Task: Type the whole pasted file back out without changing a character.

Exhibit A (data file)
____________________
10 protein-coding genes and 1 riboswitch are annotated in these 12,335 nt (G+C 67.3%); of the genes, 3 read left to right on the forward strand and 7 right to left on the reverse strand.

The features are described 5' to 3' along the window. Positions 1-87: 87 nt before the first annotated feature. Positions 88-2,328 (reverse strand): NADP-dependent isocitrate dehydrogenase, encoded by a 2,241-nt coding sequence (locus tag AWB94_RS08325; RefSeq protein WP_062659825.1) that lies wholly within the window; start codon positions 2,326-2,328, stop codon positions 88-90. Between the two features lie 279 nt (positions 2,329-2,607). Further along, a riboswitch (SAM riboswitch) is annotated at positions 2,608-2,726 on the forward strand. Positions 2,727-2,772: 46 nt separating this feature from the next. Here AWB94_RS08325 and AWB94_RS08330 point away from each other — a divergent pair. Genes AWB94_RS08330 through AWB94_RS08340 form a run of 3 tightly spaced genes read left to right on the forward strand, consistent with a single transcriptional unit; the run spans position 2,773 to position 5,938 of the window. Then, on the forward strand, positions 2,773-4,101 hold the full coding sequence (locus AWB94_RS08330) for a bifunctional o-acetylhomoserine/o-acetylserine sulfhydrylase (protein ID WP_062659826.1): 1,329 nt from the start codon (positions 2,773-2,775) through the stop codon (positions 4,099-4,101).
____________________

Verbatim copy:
10 protein-coding genes and 1 riboswitch are annotated in these 12,335 nt (G+C 67.3%); of the genes, 3 read left to right on the forward strand and 7 right to left on the reverse strand.

The features are described 5' to 3' along the window. Positions 1-87: 87 nt before the first annotated feature. Positions 88-2,328 (reverse strand): NADP-dependent isocitrate dehydrogenase, encoded by a 2,241-nt coding sequence (locus tag AWB94_RS08325; RefSeq protein WP_062659825.1) that lies wholly within the window; start codon positions 2,326-2,328, stop codon positions 88-90. Between the two features lie 279 nt (positions 2,329-2,607). Further along, a riboswitch (SAM riboswitch) is annotated at positions 2,608-2,726 on the forward strand. Positions 2,727-2,772: 46 nt separating this feature from the next. Here AWB94_RS08325 and AWB94_RS08330 point away from each other — a divergent pair. Genes AWB94_RS08330 through AWB94_RS08340 form a run of 3 tightly spaced genes read left to right on the forward strand, consistent with a single transcriptional unit; the run spans position 2,773 to position 5,938 of the window. Then, on the forward strand, positions 2,773-4,101 hold the full coding sequence (locus AWB94_RS08330) for a bifunctional o-acetylhomoserine/o-acetylserine sulfhydrylase (protein ID WP_062659826.1): 1,329 nt from the start codon (positions 2,773-2,775) through the stop codon (positions 4,099-4,101).